Looking at the last ten years of Marvel movies, we’ve been through a lot of villains. A lot of them didn’t last more than one fight with the main character.
It’s not that I don’t trust the Russo Brothers (or that I don’t want to trust them). And it’s not that I don’t think that Thanos doesn’t have potential to be a GREAT villain in Avengers: Infinity War. But it is very hard to not buy into the online fandom rhetoric that Thanos hasn’t really done anything to show that he means business. He is willing to work with dangerous people to get what he wants. He technically ruined the lives of both Gamora and Nebula. And I don’t underestimate the amount of damage Thanos could do with a loaded Infinity Gauntlet. But most of what we know about Thanos in the MCU is by reputation.
The cool thing about science fiction and fantasy is that it allows us to examine what makes us human. Because more often than not, the genre features a protagonist or group of protagonists with capabilities beyond those of ordinary humans. And sometimes we watch how extraordinary humans cope with still living an ordinary life, or learning to adjust to a different one.
We’ve have a few months to marinate. The hype and overreactions are over. We’ve had a little while to step back and evaluate Captain America: Civil War. The spoilers are out. So what comes next? It concluded the Captain America trilogy, but the story of Steve Rogers–the man who carried the mantle of Captain America–is far from over. Some of the ideas I will be sharing are things I heard at two Captain America panels at Salt Lake Comic Con FanX back in March.
Spoilers discussed but not really mentioned in detail.
The first time I saw Captain America: Civil War in theaters, I had my doubts about whether or not it actually was a Captain America movie. It doesn’t feel like Cap gets a lot of depth because there is so much else going on. The plot and exposition is really about the buildup to the two main battles at the end. However, it is still a Captain America movie because the events in this film shape the mantle of Captain America and how Steve Rogers carried it. While I and lots of other fans are disappointed because we wanted more resolution for Steve and Bucky’s stories, the ensemble of characters was still balanced, even with the show-stealing introductions of Spider-man and Black Panther.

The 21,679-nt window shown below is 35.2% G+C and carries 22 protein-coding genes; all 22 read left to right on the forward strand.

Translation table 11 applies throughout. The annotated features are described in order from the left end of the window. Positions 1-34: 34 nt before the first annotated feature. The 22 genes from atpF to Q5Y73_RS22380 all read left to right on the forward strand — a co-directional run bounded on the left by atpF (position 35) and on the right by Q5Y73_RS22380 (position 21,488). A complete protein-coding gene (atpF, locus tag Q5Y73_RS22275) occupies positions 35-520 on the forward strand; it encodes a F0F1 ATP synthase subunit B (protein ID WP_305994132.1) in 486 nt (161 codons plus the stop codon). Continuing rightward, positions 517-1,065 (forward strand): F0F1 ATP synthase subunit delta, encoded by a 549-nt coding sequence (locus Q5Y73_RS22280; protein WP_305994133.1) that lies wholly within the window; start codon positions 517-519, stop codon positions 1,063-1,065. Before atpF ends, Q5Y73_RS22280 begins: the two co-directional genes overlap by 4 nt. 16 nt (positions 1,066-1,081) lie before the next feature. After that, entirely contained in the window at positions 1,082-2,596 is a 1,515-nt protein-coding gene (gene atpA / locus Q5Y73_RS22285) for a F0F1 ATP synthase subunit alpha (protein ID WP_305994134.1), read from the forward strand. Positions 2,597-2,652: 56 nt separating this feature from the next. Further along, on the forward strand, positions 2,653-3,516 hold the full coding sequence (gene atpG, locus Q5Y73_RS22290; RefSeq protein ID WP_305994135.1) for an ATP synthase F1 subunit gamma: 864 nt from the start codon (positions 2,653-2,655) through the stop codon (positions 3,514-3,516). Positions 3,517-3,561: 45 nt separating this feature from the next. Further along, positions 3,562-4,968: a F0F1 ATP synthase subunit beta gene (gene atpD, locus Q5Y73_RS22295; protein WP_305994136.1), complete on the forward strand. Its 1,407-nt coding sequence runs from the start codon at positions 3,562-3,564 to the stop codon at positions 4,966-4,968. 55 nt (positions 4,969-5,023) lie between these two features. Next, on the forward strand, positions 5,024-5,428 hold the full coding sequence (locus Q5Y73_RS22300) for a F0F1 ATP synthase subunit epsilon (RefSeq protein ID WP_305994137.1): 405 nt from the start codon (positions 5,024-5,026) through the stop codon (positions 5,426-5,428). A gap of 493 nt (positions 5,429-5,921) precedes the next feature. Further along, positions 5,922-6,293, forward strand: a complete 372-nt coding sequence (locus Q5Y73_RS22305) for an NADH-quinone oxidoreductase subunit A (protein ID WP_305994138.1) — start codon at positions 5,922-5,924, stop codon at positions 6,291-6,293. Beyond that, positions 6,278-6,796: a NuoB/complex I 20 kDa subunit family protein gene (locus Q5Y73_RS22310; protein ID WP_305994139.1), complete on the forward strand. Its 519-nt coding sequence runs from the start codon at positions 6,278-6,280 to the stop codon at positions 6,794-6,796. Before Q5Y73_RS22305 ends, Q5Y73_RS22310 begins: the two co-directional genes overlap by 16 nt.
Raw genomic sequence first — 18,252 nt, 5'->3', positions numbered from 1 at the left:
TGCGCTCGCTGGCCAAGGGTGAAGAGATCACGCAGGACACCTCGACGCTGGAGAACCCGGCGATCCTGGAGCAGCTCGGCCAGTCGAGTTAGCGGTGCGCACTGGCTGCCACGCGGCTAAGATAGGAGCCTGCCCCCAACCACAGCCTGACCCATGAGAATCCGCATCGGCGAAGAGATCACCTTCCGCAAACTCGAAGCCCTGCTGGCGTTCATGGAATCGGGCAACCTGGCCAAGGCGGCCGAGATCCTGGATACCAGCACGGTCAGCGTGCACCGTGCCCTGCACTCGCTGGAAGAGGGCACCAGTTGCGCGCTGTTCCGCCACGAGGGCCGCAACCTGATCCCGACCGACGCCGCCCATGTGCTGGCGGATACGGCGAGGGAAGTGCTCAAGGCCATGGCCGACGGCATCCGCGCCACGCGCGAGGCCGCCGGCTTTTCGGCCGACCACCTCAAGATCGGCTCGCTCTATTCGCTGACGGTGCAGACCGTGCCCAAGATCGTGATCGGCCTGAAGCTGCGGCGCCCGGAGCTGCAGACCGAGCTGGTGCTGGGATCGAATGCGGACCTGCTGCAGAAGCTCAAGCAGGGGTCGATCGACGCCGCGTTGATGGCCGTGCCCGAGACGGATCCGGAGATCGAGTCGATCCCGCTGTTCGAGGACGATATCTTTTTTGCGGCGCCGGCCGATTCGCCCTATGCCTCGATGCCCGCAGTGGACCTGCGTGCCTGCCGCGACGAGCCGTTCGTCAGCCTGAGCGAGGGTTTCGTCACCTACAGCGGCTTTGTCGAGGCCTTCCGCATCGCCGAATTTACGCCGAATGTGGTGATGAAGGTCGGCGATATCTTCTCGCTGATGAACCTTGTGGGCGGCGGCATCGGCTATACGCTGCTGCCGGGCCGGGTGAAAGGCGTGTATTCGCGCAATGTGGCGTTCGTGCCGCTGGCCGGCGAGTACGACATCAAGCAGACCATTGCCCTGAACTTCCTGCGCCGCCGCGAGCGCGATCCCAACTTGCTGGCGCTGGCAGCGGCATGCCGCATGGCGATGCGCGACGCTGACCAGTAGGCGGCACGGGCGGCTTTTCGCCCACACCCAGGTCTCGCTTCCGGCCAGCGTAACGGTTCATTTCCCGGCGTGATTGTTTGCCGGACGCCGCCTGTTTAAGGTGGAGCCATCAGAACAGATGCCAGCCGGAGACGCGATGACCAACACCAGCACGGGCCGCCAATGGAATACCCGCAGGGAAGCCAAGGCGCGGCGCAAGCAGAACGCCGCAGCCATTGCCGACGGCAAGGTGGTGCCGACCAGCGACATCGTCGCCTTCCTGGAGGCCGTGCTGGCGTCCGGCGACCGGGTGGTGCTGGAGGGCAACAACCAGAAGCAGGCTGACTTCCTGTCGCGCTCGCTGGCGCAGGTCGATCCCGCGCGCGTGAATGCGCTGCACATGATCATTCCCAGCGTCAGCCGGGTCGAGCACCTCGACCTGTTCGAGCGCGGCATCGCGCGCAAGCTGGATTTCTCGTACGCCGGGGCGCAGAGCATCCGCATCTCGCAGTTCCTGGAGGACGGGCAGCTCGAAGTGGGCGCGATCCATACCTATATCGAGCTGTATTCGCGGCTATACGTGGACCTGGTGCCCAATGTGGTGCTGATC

Let me preface this by saying that I have been waiting a long time to write this.
I haven’t read the comics, but those who have know that the plot of Captain America: Civil War will be making major deviations from the Civil War storyline in the comics. In particular, this version will depict Captain America’s pressing personal crisis of the terrible, tragic fate of his best friend, Bucky Barnes. Directors Joe and Anthony Russo have teased that Civil War will be a psychological thriller. Having been through so much with Bucky and because of Bucky, Steve Rogers is tied heart and soul to his friend, perhaps so much that Steve could be blind to his dark side. Until the movie comes out, we will have to wait for the details of how Bucky’s situation will divide the Avengers Analyzing the last two films that Bucky has appeared in, we must ask ourselves the question, what is the appeal of the Winter Soldier to the legions of fans who, like myself, have fallen in love with him, and why is his story making such an impact on the Avengers?
You can reasonably expect as the time draws nearer for the release of Captain America: Civil War that I will write a few more MCU-related posts. As a fan, there is a lot at stake for me in this film. One of biggest, most burning questions that will be answered of course, is this:
Will Steve Rogers, our beloved Captain America, die?
In my Captain America post last fall, I said that I expected him to die in Civil War. Now let me amend that. It would be wrong to not expect anyone to die in this movie—as attached as we are to all of the characters, someone is going to bite it. Perhaps multiple people. There would be no emotional stakes otherwise. But I’m going to focus on Cap because he is the obvious choice for a dramatic, show-stopping death.